BEIRUT (Reuters) - The Syrian army on Monday recaptured from insurgents a strategic town in the southern province of Deraa after fierce fighting, securing its supply routes from the capital to the south, a monitoring group said.
The Syrian Observatory for Human Rights said the fighting is now outside the western parts of the town of Sheikh Maskin, which lies at a crossroads linking the provinces of Suwaida, Quneitra and Damascus to the southern part of the country. It also links eastern and western Deraa.
“The town is very important for both sides. They have both fought fiercely. Now by taking it, the regime has cut off the rebels links between eastern and western Deraa,” said Rami Abdulrahman, head of the Britain-based Observatory, which tracks the violence in the country through a wide network of local sources.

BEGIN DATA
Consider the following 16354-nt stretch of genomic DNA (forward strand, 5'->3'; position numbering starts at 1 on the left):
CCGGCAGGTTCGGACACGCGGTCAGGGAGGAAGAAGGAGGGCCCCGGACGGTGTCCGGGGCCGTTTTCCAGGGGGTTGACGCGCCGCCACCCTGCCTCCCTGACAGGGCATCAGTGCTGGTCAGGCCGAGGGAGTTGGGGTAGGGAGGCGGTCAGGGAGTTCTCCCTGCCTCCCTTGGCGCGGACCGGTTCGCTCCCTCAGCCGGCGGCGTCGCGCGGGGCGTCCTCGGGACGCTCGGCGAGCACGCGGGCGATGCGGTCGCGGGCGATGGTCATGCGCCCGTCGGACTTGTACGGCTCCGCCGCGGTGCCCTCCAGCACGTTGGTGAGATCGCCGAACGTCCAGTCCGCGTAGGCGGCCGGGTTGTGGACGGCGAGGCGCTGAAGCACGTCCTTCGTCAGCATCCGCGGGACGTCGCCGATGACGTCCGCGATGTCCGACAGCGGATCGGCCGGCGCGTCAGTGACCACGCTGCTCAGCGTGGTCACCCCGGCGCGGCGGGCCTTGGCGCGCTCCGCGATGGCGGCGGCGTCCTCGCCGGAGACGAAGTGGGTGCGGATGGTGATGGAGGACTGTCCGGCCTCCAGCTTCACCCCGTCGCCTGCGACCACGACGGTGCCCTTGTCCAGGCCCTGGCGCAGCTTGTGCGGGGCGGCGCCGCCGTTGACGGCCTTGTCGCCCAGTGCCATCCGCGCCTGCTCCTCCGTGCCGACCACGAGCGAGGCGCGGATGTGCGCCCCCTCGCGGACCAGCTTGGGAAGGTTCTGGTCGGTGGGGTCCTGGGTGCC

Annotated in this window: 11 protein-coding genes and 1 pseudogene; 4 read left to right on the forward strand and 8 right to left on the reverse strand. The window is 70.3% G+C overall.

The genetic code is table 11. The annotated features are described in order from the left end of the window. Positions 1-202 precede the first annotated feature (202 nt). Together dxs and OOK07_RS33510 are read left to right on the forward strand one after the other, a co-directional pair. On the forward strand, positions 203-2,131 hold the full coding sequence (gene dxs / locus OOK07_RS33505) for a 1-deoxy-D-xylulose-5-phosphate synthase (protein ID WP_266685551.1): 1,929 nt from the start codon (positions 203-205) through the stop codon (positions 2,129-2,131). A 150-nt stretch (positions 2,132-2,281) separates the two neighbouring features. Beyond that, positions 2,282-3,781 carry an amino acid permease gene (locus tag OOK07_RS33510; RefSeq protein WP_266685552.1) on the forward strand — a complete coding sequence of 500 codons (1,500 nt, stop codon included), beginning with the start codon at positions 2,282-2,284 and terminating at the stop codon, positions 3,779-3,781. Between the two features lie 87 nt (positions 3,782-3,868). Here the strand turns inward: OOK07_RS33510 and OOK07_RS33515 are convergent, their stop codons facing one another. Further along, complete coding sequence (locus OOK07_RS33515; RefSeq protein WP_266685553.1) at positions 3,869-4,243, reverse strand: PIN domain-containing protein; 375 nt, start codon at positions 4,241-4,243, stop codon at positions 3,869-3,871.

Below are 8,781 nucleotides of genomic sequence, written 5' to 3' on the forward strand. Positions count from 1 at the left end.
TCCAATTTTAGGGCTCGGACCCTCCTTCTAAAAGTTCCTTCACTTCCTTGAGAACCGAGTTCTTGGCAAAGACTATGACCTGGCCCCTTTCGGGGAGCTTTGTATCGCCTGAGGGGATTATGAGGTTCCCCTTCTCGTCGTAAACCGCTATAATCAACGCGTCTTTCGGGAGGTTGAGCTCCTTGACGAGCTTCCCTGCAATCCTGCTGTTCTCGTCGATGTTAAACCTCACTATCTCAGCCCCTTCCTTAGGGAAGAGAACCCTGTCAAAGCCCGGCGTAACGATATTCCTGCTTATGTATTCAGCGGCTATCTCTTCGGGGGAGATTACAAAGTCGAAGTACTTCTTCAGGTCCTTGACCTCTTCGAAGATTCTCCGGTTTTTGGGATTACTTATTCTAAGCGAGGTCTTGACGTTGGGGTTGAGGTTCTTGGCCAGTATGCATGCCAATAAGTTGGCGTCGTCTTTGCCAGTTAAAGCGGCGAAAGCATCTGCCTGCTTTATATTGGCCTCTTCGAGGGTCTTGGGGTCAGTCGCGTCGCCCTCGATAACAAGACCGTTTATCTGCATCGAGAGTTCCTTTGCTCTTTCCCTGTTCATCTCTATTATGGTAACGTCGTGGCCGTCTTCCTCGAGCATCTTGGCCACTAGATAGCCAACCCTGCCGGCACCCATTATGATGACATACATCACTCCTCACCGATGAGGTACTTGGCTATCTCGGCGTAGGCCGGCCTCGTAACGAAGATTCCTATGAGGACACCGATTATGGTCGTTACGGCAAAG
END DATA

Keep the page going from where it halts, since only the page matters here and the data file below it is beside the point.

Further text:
“The destruction in the town is huge.”
The army launched its offensive against insurgents in Sheikh Maskin late last month and was supported by dozens of air strikes carried out by Russian and Syrian warplanes.
Capturing Sheikh Maskin would allow the army to press forward toward al-Harra hill which is the highest point in Deraa.
Southern Syria is the last major stronghold of the mainstream insurgents who have been weakened elsewhere by the ultra-hardline Islamic State group in the east and north, and gains by the Nusra Front, al-Qaeda’s wing in Syria, in the northwest.
Reporting by Mariam Karouny; Editing by James Dalgleish